While working in South Africa, you will be exposed to the South African work culture culture. The work culture and etiquette in South Africa can take a bit of getting used to. A good start to gaining overseas work experience is familiarising yourself with South African work culture and etiquette.
Work culture and etiquette in South Africa – Languages in South Africa:
South Africa has 11 official languages, but English is the language that is most widely spoken. English is the language used in the workplace and during meetings. The other official languages in South Africa are Afrikaans, Xhosa, Zulu, Sotho (Northern and Southern), Swazi, Tswana, Venda, Ndebele and Tsonga.
Work culture and etiquette in South Africa – Business hours and holidays in South Africa:
Business office hours are from 08h00 until 17h00 on weekdays but many offices close at 15h00 or 16h00 on a Friday. Many shops are open from 09h00 until about 17h30 on weekdays, but close earlier on Saturdays. Banks are open from Monday to Saturday from 08h00 to 15h00. On Sundays shops close at 13h00 or 14h00. In the bigger shopping malls, however, shop open hours are usually from 10h00 to 20h00. Offices are not open on weekends, and almost all offices close over Christmas and reopen early in January.
Work culture and etiquette in South Africa – South African concept of time:
Punctuality is taken seriously in business but is more flexible in social situations. You will often hear a South African saying they will do something now-now or just now. When a South African says “now-now”, it mean shortly. If they say “just now”, they mean they’ll do it in the near future, but not immediately.
Work culture and etiquette in South Africa – Café and laptop work culture:
The laid-back, relaxed South African culture is evident in the workplace too. You will often find people working on laptops and having business meetings in little coffee shops. Over the past few years restaurants and coffee shops have begun to offer free Wi-Fi in Cape Town. With café culture thriving, there are many Wi-Fi hotspots to choose from, each with a different ambience that can range from popular buzzing to a quiet, professional atmosphere. Different coffee shops have different requirements. Some charge after an hour if you just have a coffee, and some allow free Wi-Fi with any order. Here is a list of 10 Top Wi-Fi hotspots in Cape Town compiled by Cape Town Magazine.
The Company’s Garden, Cape Town’s oldest heritage site, offers free Wi-Fi to those in the gardens and surrounding restaurants. Users are allowed 100MB of data per day to enjoy in the beautiful setting. There are barcodes on the trees to scan and access information, and interesting facts about the flora and fauna.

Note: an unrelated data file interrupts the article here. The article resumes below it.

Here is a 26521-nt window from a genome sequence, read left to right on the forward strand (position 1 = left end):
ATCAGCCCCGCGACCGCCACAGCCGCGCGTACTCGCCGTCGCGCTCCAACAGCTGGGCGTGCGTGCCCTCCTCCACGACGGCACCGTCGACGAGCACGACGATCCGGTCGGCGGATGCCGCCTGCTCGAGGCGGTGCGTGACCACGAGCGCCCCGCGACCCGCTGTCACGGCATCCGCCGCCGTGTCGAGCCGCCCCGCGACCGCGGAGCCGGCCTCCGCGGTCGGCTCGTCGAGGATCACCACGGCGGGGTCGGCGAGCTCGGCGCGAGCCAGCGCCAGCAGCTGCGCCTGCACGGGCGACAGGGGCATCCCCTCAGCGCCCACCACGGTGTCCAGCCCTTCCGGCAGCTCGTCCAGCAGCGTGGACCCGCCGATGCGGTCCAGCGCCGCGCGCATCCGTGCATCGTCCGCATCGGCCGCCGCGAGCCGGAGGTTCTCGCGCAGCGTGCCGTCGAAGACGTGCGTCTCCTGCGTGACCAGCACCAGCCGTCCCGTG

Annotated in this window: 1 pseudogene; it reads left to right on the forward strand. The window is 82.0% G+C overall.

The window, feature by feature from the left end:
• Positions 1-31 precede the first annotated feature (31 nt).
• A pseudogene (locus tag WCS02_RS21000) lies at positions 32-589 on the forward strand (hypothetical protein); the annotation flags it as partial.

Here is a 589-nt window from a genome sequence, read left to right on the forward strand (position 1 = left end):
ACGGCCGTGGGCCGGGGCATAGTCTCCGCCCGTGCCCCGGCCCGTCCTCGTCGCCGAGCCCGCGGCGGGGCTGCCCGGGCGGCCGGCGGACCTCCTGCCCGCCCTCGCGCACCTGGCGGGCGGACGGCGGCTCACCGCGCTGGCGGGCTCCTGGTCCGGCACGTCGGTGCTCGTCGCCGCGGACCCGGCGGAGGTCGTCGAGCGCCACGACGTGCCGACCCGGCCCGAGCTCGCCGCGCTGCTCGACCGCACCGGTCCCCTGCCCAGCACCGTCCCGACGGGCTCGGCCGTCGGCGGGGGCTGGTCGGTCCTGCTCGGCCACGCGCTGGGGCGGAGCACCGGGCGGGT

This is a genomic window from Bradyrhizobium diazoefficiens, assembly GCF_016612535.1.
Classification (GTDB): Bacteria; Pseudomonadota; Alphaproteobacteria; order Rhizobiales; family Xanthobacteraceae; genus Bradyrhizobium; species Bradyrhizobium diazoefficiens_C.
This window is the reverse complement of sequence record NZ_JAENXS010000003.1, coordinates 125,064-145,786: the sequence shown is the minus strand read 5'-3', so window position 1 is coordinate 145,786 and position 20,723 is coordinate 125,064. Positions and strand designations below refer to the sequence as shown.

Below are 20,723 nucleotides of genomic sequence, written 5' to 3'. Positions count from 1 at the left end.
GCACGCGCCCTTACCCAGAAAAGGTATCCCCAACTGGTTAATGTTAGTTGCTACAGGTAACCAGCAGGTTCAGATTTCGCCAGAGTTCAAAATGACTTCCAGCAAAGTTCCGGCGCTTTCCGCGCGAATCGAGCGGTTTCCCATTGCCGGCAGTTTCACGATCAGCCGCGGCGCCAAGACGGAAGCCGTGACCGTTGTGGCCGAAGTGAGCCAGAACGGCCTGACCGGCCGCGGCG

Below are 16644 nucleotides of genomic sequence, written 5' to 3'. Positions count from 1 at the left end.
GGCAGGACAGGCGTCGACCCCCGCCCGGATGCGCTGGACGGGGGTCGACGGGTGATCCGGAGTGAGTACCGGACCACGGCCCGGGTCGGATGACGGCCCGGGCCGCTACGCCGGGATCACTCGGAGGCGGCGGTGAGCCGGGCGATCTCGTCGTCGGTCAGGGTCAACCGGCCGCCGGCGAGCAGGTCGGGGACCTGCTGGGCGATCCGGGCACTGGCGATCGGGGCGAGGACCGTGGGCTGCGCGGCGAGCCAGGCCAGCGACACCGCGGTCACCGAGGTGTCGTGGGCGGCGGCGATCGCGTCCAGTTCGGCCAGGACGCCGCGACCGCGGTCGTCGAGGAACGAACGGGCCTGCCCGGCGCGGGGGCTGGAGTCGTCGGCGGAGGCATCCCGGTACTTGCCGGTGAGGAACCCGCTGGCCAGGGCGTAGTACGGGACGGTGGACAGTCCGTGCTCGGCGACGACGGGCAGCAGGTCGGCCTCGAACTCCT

Work culture and etiquette in South Africa – Greeting in South Africa:
There are many different ways of greeting, but a handshake is safest to use in any situation. A handshake, with eye contact and a smile, is the general greeting used by both men and women. Some women might just nod their heads and smile, in which case you then respond in the same way. Be aware of cultural barriers. In more traditional African cultures it is considered disrespectful for younger females to make eye contact with an older male, so don’t be offended if some young women don’t make eye contact.
Work culture and etiquette in South Africa – Work dress code in South Africa:
The work dress code in Johannesburg is more formal in comparison with Cape Town and Durban. The dress code in big companies is still quite conservative and a suit is normally acceptable, but the dress code has become informal in many companies. For the first meeting it is wise to dress conservatively and ascertain the dress code of the company once you are there. If you are unsure of what to wear, choose something semi-smart for your first day.
For formal business meetings it is generally expected that you wear a suit. Pants are acceptable for woman to wear, and high heels are common. Clothes shouldn’t be too revealing or tight fitting, and the dress or skirt should not be shorter than knee length.
The work culture and etiquette in South Africa can take a bit of getting used to. South Africans are relaxed and friendly but they also work hard. Due to the absence of strict regulations that many overseas businesses have to deal with, South Africa is an ideal breeding ground for entrepreneurs. In fact, South Africa is a nourishing place for new ventures. A lack of competition in many sectors, a skilled work force, a plan-making culture and accommodating work visa regulations make South Africa a business destination of choice for many national and international companies. Hence, international work force with foreign language skills is in demand, to fill vacancies in those young enterprises.